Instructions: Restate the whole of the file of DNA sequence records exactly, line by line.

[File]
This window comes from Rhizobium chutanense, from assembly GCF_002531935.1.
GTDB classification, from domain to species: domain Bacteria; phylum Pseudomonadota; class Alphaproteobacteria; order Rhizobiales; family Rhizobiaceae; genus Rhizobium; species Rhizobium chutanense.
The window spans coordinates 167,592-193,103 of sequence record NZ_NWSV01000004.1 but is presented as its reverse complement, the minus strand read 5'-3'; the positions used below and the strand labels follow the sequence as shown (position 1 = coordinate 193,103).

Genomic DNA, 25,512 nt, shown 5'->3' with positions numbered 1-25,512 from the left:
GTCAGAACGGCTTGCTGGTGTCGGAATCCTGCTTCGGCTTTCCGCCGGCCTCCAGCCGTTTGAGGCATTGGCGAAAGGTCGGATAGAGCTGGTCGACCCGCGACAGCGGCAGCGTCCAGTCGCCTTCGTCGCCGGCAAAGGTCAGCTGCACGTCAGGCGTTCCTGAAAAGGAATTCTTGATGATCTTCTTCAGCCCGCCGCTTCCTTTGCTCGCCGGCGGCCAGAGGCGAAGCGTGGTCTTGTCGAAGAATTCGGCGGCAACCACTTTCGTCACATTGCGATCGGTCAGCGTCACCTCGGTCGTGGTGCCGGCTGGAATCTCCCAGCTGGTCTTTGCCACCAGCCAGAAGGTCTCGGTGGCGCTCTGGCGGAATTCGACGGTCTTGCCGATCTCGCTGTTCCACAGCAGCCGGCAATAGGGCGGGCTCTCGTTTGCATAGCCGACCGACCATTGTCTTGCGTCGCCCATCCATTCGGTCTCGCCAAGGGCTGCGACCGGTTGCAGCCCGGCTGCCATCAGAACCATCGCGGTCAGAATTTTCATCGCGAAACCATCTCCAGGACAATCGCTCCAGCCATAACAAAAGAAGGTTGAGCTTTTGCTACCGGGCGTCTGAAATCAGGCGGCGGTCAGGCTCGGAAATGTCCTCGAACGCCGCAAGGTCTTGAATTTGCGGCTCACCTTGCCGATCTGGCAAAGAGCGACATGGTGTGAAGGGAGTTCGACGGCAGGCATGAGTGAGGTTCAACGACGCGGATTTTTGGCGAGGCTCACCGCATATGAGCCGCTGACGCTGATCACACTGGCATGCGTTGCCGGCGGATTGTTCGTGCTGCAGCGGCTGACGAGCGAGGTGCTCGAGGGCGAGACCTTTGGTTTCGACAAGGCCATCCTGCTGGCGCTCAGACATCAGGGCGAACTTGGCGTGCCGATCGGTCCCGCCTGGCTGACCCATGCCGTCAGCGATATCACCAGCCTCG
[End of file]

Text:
This window comes from Rhizobium chutanense, from assembly GCF_002531935.1.
GTDB classification, from domain to species: domain Bacteria; phylum Pseudomonadota; class Alphaproteobacteria; order Rhizobiales; family Rhizobiaceae; genus Rhizobium; species Rhizobium chutanense.
The window spans coordinates 167,592-193,103 of sequence record NZ_NWSV01000004.1 but is presented as its reverse complement, the minus strand read 5'-3'; the positions used below and the strand labels follow the sequence as shown (position 1 = coordinate 193,103).

Genomic DNA, 25,512 nt, shown 5'->3' with positions numbered 1-25,512 from the left:
GTCAGAACGGCTTGCTGGTGTCGGAATCCTGCTTCGGCTTTCCGCCGGCCTCCAGCCGTTTGAGGCATTGGCGAAAGGTCGGATAGAGCTGGTCGACCCGCGACAGCGGCAGCGTCCAGTCGCCTTCGTCGCCGGCAAAGGTCAGCTGCACGTCAGGCGTTCCTGAAAAGGAATTCTTGATGATCTTCTTCAGCCCGCCGCTTCCTTTGCTCGCCGGCGGCCAGAGGCGAAGCGTGGTCTTGTCGAAGAATTCGGCGGCAACCACTTTCGTCACATTGCGATCGGTCAGCGTCACCTCGGTCGTGGTGCCGGCTGGAATCTCCCAGCTGGTCTTTGCCACCAGCCAGAAGGTCTCGGTGGCGCTCTGGCGGAATTCGACGGTCTTGCCGATCTCGCTGTTCCACAGCAGCCGGCAATAGGGCGGGCTCTCGTTTGCATAGCCGACCGACCATTGTCTTGCGTCGCCCATCCATTCGGTCTCGCCAAGGGCTGCGACCGGTTGCAGCCCGGCTGCCATCAGAACCATCGCGGTCAGAATTTTCATCGCGAAACCATCTCCAGGACAATCGCTCCAGCCATAACAAAAGAAGGTTGAGCTTTTGCTACCGGGCGTCTGAAATCAGGCGGCGGTCAGGCTCGGAAATGTCCTCGAACGCCGCAAGGTCTTGAATTTGCGGCTCACCTTGCCGATCTGGCAAAGAGCGACATGGTGTGAAGGGAGTTCGACGGCAGGCATGAGTGAGGTTCAACGACGCGGATTTTTGGCGAGGCTCACCGCATATGAGCCGCTGACGCTGATCACACTGGCATGCGTTGCCGGCGGATTGTTCGTGCTGCAGCGGCTGACGAGCGAGGTGCTCGAGGGCGAGACCTTTGGTTTCGACAAGGCCATCCTGCTGGCGCTCAGACATCAGGGCGAACTTGGCGTGCCGATCGGTCCCGCCTGGCTGACCCATGCCGTCAGCGATATCACCAGCCTCG